While many people head to the dentist when they are finally feeling the pain of a once neglected problem, the real focus should be on preventive care.
If possible, prevention should start in early childhood. However, this is not always the case. While healthcare.gov has tried to make affordable health plans, not all of them include dental coverage. So even if there is both a need and a want, socioeconomic factors can certainly play a role in children’s declining oral health.
In fact, a recent article at drbicuspid.com explored why some kids have such poor oral healthcare, and along with the lack of education and/or poor diet, economic factors played a big role:
We know oral health diseases are largely preventable, yet we are moving in the wrong direction,” noted Shaheen Hossain, PhD, the primary author of the report, in a statement. “Along with increasing the access to needed services, we still need to educate parents on the importance of oral hygiene, nutritious diets with fewer sugary beverages, and getting routine dental care . . .
They recommended several strategies to improve the oral health of children in Utah:
- Increasing access to dental insurance and care
- Enhancing the public’s understanding of the importance of oral health and its benefits to overall health and quality of life
- Improving coverage by educating families about Children’s Health Insurance Program (CHIP), Medicaid, and other dental insurance
- Expanding access to community water fluoridation
- Expanding school-based caries prevention activities, such as fluoride varnish and sealant programs in elementary schools
- Providing better incentives and reimbursements to dental practitioners who see low-income people
- Focus on closing the dental care access gap by increasing awareness of existing community resources
Although the study could improve its sample size, it was dismal to find that about 19% of the children were found to have untreated tooth decay. In fact, decay is the most common chronic disease for kids according to the CDC.
But thankfully the Utah study also had some good solutions to reduce this issue–specifically school-based programs for sealants. Yes, it would be ideal for parents to get a dental plan for their family, but paying for monthly premiums is not always plausible for those on a tight budget.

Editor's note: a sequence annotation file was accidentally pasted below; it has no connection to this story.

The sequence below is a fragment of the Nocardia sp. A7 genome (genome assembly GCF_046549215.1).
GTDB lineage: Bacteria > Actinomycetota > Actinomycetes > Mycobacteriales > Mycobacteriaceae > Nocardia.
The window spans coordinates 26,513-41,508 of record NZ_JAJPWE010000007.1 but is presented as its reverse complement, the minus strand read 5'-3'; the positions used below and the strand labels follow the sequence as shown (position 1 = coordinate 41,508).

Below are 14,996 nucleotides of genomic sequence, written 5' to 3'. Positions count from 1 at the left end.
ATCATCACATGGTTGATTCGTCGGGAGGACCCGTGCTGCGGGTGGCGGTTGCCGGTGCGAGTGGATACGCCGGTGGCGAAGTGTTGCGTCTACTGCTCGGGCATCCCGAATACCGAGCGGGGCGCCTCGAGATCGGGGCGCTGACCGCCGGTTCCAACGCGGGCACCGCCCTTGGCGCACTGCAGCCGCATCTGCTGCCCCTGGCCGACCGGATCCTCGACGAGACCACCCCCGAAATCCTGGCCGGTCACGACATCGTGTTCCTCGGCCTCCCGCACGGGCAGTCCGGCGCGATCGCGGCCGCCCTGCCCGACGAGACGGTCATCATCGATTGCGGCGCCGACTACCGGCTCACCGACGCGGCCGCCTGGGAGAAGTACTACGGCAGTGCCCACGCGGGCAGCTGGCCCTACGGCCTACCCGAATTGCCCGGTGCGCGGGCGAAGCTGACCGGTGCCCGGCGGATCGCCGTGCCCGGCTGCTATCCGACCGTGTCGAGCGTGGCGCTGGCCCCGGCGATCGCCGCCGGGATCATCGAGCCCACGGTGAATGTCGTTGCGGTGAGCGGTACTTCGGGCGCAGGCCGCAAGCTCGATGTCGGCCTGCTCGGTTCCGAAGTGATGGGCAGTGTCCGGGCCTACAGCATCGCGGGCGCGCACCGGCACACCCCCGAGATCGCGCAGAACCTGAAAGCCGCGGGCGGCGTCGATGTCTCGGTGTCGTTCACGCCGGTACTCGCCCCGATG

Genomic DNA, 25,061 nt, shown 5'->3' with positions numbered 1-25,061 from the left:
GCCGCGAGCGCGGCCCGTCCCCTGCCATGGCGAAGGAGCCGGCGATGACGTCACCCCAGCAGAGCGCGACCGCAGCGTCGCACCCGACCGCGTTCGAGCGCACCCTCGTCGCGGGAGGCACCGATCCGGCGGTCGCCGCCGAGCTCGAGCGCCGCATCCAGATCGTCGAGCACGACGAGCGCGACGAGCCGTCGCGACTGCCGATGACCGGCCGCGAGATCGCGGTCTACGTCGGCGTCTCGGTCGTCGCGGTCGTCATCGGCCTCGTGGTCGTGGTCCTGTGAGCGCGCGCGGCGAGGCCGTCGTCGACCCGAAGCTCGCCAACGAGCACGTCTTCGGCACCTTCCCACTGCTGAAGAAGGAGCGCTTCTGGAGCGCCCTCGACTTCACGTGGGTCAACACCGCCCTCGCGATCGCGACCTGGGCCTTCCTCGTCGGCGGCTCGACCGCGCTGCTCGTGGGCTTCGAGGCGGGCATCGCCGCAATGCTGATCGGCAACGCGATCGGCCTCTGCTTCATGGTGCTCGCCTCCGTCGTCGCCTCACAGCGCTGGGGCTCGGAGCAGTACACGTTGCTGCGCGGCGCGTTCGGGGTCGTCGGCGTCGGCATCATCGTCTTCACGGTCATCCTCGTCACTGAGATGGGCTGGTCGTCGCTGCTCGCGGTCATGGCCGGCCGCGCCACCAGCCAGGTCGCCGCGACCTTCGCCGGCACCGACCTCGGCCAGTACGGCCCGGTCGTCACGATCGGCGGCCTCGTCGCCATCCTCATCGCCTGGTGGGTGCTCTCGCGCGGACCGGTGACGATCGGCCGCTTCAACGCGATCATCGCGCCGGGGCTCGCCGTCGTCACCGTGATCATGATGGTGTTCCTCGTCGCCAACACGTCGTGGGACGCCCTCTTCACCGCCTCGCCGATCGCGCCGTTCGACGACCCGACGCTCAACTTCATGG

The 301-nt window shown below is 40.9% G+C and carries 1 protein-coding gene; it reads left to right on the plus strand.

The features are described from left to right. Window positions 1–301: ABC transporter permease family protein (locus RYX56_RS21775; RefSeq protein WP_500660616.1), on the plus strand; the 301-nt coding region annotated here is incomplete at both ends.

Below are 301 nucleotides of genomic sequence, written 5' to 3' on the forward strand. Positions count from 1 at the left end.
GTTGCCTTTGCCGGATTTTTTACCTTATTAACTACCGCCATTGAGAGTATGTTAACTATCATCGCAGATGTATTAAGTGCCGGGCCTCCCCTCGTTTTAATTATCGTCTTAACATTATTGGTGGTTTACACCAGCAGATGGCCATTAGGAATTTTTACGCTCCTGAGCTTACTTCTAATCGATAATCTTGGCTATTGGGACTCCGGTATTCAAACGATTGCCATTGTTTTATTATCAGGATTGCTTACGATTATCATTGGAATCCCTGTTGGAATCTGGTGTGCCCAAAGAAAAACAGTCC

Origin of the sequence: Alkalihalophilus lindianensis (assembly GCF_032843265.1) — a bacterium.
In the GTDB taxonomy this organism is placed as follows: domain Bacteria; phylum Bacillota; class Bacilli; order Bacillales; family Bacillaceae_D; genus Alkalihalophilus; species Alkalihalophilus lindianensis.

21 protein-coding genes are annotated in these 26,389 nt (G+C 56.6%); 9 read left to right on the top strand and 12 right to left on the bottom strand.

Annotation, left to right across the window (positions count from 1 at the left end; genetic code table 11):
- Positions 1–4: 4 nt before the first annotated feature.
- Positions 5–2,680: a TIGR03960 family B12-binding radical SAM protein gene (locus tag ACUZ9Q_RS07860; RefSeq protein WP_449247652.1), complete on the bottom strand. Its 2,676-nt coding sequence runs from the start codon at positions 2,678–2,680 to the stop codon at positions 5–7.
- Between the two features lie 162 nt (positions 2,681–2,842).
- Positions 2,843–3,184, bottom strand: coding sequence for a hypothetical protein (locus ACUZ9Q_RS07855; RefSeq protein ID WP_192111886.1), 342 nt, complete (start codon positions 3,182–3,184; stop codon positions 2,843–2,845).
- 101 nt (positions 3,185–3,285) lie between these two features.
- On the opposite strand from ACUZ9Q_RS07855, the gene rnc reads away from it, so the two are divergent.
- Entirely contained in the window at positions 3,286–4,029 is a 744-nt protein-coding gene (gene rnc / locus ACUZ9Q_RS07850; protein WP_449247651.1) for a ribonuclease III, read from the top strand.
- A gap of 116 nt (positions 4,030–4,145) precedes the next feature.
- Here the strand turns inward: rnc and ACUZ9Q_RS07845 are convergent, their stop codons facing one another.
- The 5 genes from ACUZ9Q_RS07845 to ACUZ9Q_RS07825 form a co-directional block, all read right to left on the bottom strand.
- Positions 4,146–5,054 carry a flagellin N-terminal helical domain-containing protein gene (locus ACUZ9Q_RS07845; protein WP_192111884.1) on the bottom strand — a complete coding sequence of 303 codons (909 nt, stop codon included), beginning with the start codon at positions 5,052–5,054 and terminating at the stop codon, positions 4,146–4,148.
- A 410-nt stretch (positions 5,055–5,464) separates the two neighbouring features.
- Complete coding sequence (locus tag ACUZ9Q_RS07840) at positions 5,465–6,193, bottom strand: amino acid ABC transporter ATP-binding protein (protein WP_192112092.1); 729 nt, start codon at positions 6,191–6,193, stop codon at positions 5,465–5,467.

But according to Health Affairs, school programs that placed sealants were actually found to save money for the communities they were enacted in! Besides protecting kids from cavities, sealants are both easy to place and durable according to Delta Dental:
Cavities are the most common chronic disease among children and that untreated decay affects 19.5% of 2- to 5-year-olds and 22.9% of 6- to 19-year-olds.
Luckily there are sealants, which can reduce childhood tooth decay by more than 70%. A dental sealant is a thin, plastic coating that prevents food and bacteria from getting stuck in the grooves and pits of molars and premolars.
It’s recommended children get sealants once they get their permanent teeth. Here are 3 reasons why:
1. Extra Protection
Children are just learning about dental hygiene and may not be properly removing food and plaque from every nook and cranny. Sealants will provide extra protection during these cavity-prone years.
2. Easy and Painless
If your child gets nervous at the dentist, rest assured that sealants are a painless and quick procedure. There are no needles and no drills, and the whole process takes 15 minutes on average.
3. Long Lasting
Sealants can last for up to 10 years! Make sure to periodically check in with your dentist to ensure that your child’s sealants are still intact and don’t have any chips or cracks.
So even if a child isn’t able to go to a dentist for pediatric care, a sealant program will at least give him or her a head-start in the right direction!